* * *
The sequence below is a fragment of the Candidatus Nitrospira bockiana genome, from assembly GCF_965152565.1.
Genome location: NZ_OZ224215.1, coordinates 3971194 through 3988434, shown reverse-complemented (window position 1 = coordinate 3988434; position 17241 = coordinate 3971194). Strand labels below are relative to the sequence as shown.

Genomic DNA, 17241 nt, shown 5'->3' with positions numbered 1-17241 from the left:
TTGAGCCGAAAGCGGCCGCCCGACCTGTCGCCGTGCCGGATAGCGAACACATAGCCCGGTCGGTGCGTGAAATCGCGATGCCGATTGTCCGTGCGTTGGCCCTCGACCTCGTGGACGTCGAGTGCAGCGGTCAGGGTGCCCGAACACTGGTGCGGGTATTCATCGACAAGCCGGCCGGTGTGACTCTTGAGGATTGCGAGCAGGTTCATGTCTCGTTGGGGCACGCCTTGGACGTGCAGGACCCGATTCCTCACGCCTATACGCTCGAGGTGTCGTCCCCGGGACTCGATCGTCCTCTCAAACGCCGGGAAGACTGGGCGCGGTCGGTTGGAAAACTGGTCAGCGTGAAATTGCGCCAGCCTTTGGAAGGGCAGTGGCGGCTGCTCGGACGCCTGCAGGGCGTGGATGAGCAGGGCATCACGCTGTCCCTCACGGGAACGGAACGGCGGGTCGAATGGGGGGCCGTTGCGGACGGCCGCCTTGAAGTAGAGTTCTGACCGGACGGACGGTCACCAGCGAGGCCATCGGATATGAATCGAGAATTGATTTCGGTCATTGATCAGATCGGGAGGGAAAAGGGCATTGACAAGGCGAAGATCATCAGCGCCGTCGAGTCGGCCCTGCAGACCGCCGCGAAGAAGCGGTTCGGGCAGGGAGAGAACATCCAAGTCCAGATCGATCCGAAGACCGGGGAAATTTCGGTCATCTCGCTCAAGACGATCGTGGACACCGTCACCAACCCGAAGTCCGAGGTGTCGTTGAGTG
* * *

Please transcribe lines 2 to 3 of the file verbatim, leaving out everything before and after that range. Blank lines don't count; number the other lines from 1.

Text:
Genome location: NZ_OZ224215.1, coordinates 3971194 through 3988434, shown reverse-complemented (window position 1 = coordinate 3988434; position 17241 = coordinate 3971194). Strand labels below are relative to the sequence as shown.

Genomic DNA, 17241 nt, shown 5'->3' with positions numbered 1-17241 from the left: